Here’s a video of a talk that my colleague Dan Klein delivered in October at Guatemala City’s indispensable Universidad Francisco Marroquin. Dan here speaks about “The Hayekian Narrative.” (This video is not the same as the one I posted a few days ago.)
Adam Smith’s argument for the use of the market for the organisation of economic activity is much stronger than it is usually thought to be. The market is not simply an ingenious mechanism, fueled by self-interest, for securing the co-operation of individuals in the production of goods and services. In most circumstances it is the only way in which this could be done. Nor does government regulation or operation represent a satisfactory way out. A politician, when motivated by benevolence, will tend to favor his family, his friends, members of his party, inhabitants of his region or country (and this whether or not he is democratically elected). Such benevolence will not necessarily redound to the public good. And when politicians are motivated by self-interest unalloyed by benevolence, it is easy to see that the results may be even less satisfactory.
I’m reading Jeff Madrick’s new book, Seven Bad Ideas: How Mainstream Economists Have Damaged America and the World. While written well, it’s filled with strange ideas. For instance, here’s one of Madrick’s examples of the (correct) proposition that democracy and widespread prosperity do not necessarily occur together:
On the other hand, prosperity hardly guarantees democracy and protection of human rights. Russia became wealthy in the 1930s but was a dictatorship until the 1980s [p. 26].
Russia became wealthy in the 1930s…. !! Really? What remotely sensible concept of ‘wealth’ or ‘wealthy’ can Madrick possibly have in mind to make this claim anything but obscenely mistaken?
This statement about Russia’s alleged wealth in the 1930s is bad enough, but it is made worse by the fact that it immediately follows Madrick’s example of how democracy doesn’t guarantee prosperity. That example is the United States since 1980 – a time when “economic hardship” is said to have become “a characteristic of American life.”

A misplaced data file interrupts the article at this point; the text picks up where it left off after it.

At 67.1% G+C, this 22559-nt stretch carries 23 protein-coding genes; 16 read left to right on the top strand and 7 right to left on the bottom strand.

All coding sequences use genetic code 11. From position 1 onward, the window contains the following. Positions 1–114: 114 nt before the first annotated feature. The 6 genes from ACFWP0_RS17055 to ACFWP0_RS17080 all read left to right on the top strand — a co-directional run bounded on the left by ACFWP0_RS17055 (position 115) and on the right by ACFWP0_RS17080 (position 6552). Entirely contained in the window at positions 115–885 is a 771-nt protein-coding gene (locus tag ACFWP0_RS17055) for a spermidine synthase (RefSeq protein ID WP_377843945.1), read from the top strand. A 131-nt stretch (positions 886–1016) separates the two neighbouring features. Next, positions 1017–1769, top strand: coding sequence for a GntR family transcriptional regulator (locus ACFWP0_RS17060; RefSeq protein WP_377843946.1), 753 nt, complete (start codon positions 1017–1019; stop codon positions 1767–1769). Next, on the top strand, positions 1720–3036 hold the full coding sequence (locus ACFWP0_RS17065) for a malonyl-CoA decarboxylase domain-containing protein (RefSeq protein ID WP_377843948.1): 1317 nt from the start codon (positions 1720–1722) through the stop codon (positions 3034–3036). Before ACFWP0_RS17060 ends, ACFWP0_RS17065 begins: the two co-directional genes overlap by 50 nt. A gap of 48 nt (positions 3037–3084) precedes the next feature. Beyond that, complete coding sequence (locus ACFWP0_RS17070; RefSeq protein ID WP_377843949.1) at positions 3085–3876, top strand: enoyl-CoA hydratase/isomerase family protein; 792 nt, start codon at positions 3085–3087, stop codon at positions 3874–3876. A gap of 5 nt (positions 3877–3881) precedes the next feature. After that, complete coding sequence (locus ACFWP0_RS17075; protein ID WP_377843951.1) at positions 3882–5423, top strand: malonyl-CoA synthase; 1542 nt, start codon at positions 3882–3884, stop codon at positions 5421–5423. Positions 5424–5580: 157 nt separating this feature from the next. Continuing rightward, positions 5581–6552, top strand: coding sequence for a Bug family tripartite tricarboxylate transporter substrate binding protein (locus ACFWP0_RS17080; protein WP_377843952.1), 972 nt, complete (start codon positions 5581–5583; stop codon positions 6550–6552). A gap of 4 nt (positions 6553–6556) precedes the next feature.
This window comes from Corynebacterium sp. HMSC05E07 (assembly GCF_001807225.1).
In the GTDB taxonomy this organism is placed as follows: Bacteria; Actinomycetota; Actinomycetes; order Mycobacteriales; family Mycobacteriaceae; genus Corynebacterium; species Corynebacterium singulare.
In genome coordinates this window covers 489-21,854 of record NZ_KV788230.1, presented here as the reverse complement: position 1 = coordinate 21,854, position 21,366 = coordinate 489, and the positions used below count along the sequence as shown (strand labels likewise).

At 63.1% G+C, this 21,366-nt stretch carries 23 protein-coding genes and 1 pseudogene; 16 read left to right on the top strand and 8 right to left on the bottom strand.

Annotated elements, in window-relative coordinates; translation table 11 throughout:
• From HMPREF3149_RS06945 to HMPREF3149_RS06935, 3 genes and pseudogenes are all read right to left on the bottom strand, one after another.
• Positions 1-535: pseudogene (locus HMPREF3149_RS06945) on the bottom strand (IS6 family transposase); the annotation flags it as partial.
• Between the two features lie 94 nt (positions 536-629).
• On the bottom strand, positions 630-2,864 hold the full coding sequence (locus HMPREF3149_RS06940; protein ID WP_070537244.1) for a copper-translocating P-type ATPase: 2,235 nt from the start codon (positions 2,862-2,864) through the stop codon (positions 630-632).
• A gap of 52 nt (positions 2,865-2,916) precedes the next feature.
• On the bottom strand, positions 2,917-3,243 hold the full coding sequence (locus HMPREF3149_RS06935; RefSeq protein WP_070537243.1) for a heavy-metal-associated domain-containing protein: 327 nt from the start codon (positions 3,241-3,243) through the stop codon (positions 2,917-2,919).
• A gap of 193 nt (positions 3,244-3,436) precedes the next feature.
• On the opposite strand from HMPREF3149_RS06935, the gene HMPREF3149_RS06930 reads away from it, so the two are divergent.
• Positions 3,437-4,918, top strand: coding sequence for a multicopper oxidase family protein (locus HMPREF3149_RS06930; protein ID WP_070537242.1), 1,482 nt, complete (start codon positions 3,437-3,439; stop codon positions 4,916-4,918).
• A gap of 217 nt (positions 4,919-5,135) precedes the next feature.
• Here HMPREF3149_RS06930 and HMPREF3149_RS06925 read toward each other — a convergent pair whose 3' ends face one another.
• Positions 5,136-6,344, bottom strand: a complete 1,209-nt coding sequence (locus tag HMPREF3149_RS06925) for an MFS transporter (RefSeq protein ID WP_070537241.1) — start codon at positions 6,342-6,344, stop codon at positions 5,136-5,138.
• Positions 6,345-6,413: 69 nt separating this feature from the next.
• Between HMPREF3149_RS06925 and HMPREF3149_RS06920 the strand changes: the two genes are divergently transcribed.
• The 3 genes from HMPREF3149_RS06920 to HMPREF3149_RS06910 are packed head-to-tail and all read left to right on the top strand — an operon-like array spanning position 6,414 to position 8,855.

So Russia in the 1930s was “wealthy,” while America since 1980 has been a land of “economic hardship.” Even if we grant Madrick some poetic license (as we should), and even if we consider that he might here be talking about changes in economic fortunes rather than about absolute levels of economic fortunes, the oh-so-vast differences in the material standards of living that separate ordinary Russians in the 1930s from ordinary Americans today are so huge as to make Madrick’s argument ridiculous. Reading this analysis does nothing to give me confidence that the rest of the book is sensibly reasoned and well-researched. (I’m now about half-way through the book and, indeed, it hasn’t improved.)
… is from page 71 of the 2009 edition of H.L. Mencken’s 1926 Notes on Democracy:
There is, first, the mob, theoretically and in fact the ultimate judge of all ideas and source of all power. There is, second, the camorra of self-seeking minorities, each seeking to inflame, delude and victimize it. The political process thus becomes a mere battle of rival rogues. But the mob remains quite free to decide between them. It may even, under the hand of God, decide for a minority that happens, by some miracle, to be relatively honest and enlightened. If, in common practice, it sticks to the thieves, it is only because their words are words it understands and their ideas are ideas it cherishes.
Here’s the bulk of an e-mail from my treasured and insightful friend Yevdokiya Zagumenova (original emphasis); it’s part of the on-going on-line conversation now about whether or not slavery was a necessary spur to the advent of modern, industrial capitalism:
Thing is, slave labour was always employed in the production of cotton in the United States. Yet, until Whitney’s invention of the cotton gin large-scale cotton production was uneconomic here.
Until 1793, producing a bale of cotton required 600 hours of human labour. The gin reduced the number of human labour hours required to produce a bale of cotton to roughly 12. That’s a 98% reduction in the [labor] cost of cotton processing. Even if we concede that slave labour was cheaper (and it might have been so in the Antebellum South because of externalized enforcement costs) than free labour, the savings in labour costs from slavery pales into insignificance compared to the cost savings resulting from the invention of the cotton gin.